Poll Also Finds Voters Were Misinformed on Key Issues – Linked with World Public Opinion.org.
Published on World Public Opinion.org , December 9, 2010.
Following the first election since the Supreme Court has struck down limits on election-related advertising, a new poll finds that 9 in 10 voters said that in the 2010 election they encountered information they believed was misleading or false, with 56% saying this occurred frequently. Fifty-four percent said that it had been more frequent than usual, while just three percent said it was less frequent than usual, according to the poll conducted by WorldPublicOpinion.org, based at the University of Maryland, and Knowledge Networks … //
… There were cases with some other news sources as well. Daily consumers of MSNBC and public broadcasting (NPR and PBS) were higher (34 points and 25 points respectively) in believing that it was proven that the US Chamber of Commerce was spending money raised from foreign sources to support Republican candidates. Daily watchers of network TV news broadcasts were 12 points higher in believing that TARP was signed into law by President Obama, and 11 points higher in believing that most Republicans oppose TARP.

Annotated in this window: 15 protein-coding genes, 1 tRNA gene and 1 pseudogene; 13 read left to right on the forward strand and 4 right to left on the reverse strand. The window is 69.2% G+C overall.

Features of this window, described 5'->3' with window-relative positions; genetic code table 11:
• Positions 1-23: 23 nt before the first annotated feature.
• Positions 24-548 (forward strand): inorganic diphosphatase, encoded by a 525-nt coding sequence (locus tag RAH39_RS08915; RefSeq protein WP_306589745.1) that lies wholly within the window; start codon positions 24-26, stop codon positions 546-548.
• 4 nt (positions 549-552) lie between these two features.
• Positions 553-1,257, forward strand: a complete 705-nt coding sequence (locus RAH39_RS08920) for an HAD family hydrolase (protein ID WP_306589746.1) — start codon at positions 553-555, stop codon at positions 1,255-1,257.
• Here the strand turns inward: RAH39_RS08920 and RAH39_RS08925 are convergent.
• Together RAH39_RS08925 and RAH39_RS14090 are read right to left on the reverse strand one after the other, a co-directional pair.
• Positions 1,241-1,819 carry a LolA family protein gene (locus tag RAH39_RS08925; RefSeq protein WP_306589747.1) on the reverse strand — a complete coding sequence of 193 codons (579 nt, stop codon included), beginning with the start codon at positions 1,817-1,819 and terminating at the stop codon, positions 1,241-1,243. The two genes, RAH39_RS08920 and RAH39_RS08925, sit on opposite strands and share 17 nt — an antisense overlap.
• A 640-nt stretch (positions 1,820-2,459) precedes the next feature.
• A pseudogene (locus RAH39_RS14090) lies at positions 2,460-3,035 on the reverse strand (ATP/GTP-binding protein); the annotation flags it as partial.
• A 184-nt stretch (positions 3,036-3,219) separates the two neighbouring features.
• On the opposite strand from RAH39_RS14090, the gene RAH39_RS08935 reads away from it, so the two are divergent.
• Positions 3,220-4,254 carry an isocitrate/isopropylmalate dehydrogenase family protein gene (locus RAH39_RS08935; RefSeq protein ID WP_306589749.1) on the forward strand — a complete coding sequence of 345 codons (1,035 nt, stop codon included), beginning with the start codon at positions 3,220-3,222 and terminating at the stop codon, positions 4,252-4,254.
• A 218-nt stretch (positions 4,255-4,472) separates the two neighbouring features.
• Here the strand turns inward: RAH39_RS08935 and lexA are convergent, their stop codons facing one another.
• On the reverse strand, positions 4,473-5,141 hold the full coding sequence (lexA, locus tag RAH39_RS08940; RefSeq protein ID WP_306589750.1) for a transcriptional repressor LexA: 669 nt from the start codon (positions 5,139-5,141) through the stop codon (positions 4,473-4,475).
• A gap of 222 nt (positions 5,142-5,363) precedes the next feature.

The poll of 848 Americans was fielded from November 6 to 15, 2010. The margin of error is plus or minus 3.4 percent. It was conducted using the web-enabled KnowledgePanel®, a probability-based panel designed to be representative of the U.S. population. Initially, participants are chosen scientifically by a random selection of telephone numbers and residential addresses. Persons in selected households are then invited by telephone or by mail to participate in the web-enabled KnowledgePanel®.
For those who agree to participate, but do not already have Internet access, Knowledge Networks provides a laptop and ISP connection. More technical information is available on Knowledge Networks: Methodological Papers, Presentations, and Articles on KnowledgePanel®.
WorldPublicOpinion.org is a project managed by the Program on International Policy Attitudes at the University of Maryland and funded by the Calvert Foundation and the Rockefeller Brothers Fund. (full text).